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The Baskin Laboratory is investigating the molecular underpinnings of bladder development. Following is a description of our bladder development research.

Between gestational days 13 and 18 the mouse bladder undergoes smooth muscle differentiation from undifferentiated mesenchyme. The baskin laboratory has shown that induction of bladder smooth muscle occurs through an epithelial signal from the urothelium to the undifferentiated bladder mesenchyme. The signaling appears to be mediated by paracrine signaling molecules emanating from the epithelium to the outer mesenchymal layer. Our key question is: Which gene products from the urothelium control bladder smooth muscle induction? We believe it is relevant that bladder smooth muscle cells first develop in the periphery of the bladder away from the inducing urothelium; the undifferentiated mesenchyme adjacent to the urothelium does not differentiate into smooth muscle.

We hypothesize that select genes differentially expressed before smooth muscle differentiation, rather than those expressed after smooth muscle differentiation, are part of the mechanism that induces bladder smooth muscle formation. Our primary goals is to identify and characterize these inductive genes and their products. As part of accomplishing this goal we have mastered the techniques of isolating the bladder as early as the E12 stage of development in the mouse and of separating bladder epithelium and mesenchyme.

  signaling appears to be mediated by paracrine signaling molecules emanating from the epithelium to the outer mesenchymal layer
  series of bladders isolated at E12, E13, E14 and E15 stages of development in fetal mice with the separated mesenchyme and epithelium for E14 and E15

We have completed in-house genomics analyses of whole bladders and of separated epithelium and mesenchyme. These analyses are part of our research to determine which genes are involved in inducing bladder smooth muscle development from the outer mesenchyme. The figures below show an example of our microarray results and a comparison of the relative expression of select genes between the E13 and E14 stages of development. These images demonstrate that expression for the serum response factor pathway is upregulated at the time that bladder smooth muscle differentiation occurs.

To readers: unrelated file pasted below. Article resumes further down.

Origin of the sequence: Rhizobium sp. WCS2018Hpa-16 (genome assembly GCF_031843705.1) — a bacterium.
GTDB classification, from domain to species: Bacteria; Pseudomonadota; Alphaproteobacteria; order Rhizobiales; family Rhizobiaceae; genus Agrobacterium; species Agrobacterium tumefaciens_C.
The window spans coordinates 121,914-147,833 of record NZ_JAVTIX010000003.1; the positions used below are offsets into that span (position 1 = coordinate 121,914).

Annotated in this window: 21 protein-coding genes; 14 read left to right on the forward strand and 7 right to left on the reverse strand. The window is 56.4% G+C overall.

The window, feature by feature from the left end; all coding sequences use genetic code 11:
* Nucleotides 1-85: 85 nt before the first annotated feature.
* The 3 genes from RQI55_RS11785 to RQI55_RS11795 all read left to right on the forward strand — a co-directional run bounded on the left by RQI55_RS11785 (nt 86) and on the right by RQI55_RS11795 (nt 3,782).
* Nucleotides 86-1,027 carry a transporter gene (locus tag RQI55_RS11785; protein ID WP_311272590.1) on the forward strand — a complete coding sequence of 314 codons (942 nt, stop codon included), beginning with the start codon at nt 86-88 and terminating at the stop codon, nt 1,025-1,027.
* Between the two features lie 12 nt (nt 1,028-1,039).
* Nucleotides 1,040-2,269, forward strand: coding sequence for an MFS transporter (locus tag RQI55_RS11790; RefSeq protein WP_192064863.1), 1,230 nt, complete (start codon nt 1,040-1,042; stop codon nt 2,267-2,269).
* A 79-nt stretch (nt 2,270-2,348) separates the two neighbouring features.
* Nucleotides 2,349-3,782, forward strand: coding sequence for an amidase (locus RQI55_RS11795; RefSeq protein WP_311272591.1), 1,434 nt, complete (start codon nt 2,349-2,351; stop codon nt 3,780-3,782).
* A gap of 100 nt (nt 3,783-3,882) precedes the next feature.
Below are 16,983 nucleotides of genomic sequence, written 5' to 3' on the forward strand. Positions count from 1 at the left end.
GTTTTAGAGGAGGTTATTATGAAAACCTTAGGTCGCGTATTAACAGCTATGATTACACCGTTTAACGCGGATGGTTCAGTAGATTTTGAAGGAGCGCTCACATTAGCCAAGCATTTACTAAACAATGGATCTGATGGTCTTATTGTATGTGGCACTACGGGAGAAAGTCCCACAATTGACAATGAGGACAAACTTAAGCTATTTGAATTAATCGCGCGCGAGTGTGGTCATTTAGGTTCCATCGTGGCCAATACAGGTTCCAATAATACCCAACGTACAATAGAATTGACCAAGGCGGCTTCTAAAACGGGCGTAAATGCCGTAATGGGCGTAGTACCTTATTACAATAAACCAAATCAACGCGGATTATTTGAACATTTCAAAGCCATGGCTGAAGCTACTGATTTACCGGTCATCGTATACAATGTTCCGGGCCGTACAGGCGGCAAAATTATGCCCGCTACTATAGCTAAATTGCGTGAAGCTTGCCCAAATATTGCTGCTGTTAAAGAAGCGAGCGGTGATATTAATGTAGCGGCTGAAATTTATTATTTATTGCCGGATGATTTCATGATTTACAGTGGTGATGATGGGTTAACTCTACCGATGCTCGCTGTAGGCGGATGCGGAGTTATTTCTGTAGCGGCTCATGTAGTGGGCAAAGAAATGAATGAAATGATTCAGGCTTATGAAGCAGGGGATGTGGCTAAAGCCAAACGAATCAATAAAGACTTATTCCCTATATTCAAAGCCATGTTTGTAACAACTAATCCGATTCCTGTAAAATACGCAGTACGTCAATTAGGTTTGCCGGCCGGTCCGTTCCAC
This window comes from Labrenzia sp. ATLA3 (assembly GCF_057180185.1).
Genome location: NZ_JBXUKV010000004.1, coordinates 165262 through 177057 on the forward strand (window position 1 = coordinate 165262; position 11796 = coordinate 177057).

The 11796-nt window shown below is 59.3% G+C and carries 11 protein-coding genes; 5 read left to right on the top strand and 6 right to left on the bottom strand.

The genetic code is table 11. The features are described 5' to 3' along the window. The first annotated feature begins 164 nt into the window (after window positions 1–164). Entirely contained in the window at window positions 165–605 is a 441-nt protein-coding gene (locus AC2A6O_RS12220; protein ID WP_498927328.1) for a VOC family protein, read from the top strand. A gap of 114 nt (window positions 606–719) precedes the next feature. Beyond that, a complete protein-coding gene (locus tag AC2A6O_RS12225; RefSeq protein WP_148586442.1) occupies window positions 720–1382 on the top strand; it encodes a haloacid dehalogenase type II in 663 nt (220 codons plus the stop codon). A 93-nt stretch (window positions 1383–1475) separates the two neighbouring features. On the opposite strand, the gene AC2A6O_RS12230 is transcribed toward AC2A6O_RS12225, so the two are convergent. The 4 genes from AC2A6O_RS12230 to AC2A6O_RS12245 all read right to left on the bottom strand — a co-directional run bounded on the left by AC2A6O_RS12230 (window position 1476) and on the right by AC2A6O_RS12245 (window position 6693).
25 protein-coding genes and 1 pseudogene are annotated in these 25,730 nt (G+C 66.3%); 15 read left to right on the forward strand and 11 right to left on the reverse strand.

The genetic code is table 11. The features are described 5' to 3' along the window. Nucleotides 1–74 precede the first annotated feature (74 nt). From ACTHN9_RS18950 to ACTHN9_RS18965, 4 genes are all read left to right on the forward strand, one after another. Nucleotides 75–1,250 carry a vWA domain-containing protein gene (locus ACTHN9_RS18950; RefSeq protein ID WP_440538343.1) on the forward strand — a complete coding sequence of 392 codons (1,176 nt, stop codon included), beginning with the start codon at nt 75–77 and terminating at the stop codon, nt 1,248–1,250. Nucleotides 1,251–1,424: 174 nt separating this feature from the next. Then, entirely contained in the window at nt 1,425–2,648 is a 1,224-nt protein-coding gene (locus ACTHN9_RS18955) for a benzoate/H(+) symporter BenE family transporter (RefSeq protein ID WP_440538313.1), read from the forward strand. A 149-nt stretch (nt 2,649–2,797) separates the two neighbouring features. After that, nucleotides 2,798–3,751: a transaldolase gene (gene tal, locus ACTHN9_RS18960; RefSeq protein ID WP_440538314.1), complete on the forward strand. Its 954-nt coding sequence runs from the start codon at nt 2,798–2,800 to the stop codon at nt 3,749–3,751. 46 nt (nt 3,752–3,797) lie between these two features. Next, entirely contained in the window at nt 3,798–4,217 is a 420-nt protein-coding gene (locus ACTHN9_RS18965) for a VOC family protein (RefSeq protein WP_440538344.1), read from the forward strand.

complete microarray results comparison of the relative expression of some genes between the E13 and E14 stages of development

Specific gene characterization
The results from our microarray analyses drew our attention to several genes that were upregulated at significant time periods in bladder development. These genes were further studied by determining MRNA expression and protein localization in the developing bladder. The figures below illustrate our results with real time PCR for two markers of smooth muscle development, smooth muscle alpha actin and caldesmon. Also shown is the developmental expression of serum response factor and its co-factor genes shown by immunofluorescent studies.

  results with RT-PCR analysis results from fluorescent immunohistochemistry

Smooth muscle characterization and timing
We used genes specific to smooth muscle to identify when smooth muscle proteins first appear in the bladder. The images below illustrate those studies, showing that smooth muscle differentiation first occurs in the bladder at embryonic day 13.5. This is demonstrated by the expression of smooth muscle alpha actin in the periphery of the bladder. At embryonic day 14 there is an impressive increase in smooth muscle alpha actin in the peripheral aspect of the bladder illustrated in the image below. Another marker defining smooth muscle, smooth muscle gamma actin, also localizes to peripheral aspect of the bladder at embryonic day 14.


immunohistochemical results for smooth muscle alpha actin binding in the embryonic mouse bladder using whole body sections

(top) positive signal in the vessels flanking the bladder,
(bottom) close-up view of the positive signal just beginning to appear at the bladder periphery


E13 and E14 bladders reconstructed from results with immunohistochemical staining of histological sections for smooth muscle alpha actin

(left) an E13 bladder with no smooth muscle present
(right) by E14 smooth muscle protein is present

Our results suggest that bladder smooth muscle differentiation may share a similar gene expression program as that which occurs during vascular smooth muscle differentiation. The unique structure of the urinary bladder makes it an ideal model for studies of smooth muscle differentiation and epithelial-mesenchymal signaling.


Our results support that we can control bladder smooth muscle induction by inhibiting smooth muscle formation by placing urothelium in an ectopic location.

Our bladder research is relevant to patients with bladder augmentations where abnormal epithelial mesenchymal signaling interactions occur between intestinal and bladder cells.   Experimentally we have been able to change the urothelial phenotype  to a glandular epithelium (intestinal).   Cancer although rare in augmentations occurs  typically at the anastomotic site and may arise from these abnormal cell cell interactions.


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